Donations to essential service providers are to be made tax-exempt in Estonia during the coronavirus emergency situation.
These would include gifts to hospitals, social welfare institutions and state and local government agencies, BNS reports.
The amendments have been included in a bill being handled by the Riigikogu which seeks to amend laws pertinent to the supplementary budget introduced by the government to mitigate economic fallout from the coronavirus crisis. The budget itself passed its first reading at the Riigikogu, with its second and third readings to follow next week.
"Many Estonian businesses have expressed a wish to support hospitals and local agencies in their fight against the coronavirus during the present difficult time," Minister of Finance Martin Helme (EKRE) said.
"To make sure as many resources find their way to these agencies as possible, we will exempt entrepreneurs from paying income tax on donations and gifts during the emergency situation," Helme went on, according to BNS.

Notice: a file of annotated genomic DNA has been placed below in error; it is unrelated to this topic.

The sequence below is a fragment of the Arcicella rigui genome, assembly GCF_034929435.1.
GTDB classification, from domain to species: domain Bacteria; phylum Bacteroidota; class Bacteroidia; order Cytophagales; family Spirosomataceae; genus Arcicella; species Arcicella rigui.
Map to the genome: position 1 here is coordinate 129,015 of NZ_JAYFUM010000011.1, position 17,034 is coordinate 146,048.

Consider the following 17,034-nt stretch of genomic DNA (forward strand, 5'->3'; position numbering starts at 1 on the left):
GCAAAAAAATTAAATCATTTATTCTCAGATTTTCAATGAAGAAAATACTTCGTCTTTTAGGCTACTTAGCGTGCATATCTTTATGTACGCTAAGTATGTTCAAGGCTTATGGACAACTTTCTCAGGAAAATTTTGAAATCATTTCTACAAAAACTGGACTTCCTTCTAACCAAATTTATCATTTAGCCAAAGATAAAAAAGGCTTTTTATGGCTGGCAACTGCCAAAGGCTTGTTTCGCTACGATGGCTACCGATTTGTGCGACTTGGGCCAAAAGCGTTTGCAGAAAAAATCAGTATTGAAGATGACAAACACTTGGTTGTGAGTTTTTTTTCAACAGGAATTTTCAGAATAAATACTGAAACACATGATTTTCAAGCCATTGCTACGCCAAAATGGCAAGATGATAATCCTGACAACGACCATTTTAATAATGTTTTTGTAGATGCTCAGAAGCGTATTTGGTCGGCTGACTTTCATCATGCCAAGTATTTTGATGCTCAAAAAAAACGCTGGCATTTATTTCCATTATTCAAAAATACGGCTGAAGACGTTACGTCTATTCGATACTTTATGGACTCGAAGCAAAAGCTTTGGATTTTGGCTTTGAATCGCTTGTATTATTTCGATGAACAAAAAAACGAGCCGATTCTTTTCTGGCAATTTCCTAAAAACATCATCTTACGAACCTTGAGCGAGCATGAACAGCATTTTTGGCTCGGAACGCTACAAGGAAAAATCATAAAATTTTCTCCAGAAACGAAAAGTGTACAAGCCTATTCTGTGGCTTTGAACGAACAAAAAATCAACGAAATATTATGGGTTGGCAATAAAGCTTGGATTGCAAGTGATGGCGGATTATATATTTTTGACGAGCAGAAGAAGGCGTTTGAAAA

Under ordinary circumstances, donations are tax exempt if they are made to charitable public interest non-profit associations and foundations, as listed by the Tax and Customs Board (MTA).
Many health care institutions however, are registered as businesses, according to BNS, which would make them off-limits for tax exemption donation status in the normal run of things.
For example hospitals, despite being foundations working in the public interest, engage in economic activity and not charity, meaning businesses donating to hospitals would normally need to pay income tax on their donation.
In the present situation the state deems it appropriate to exempt such donations from income tax, however, BNS reports.
Should the amends enter into force, charitable gifts and donations made by legal persons to state or local government agencies, social welfare institutions and managers of hospitals would be tax-exempt.
The status would be back-dated to the start of the emergency situation, March 12, and run to July 1 as things stand.
Editor: Andrew Whyte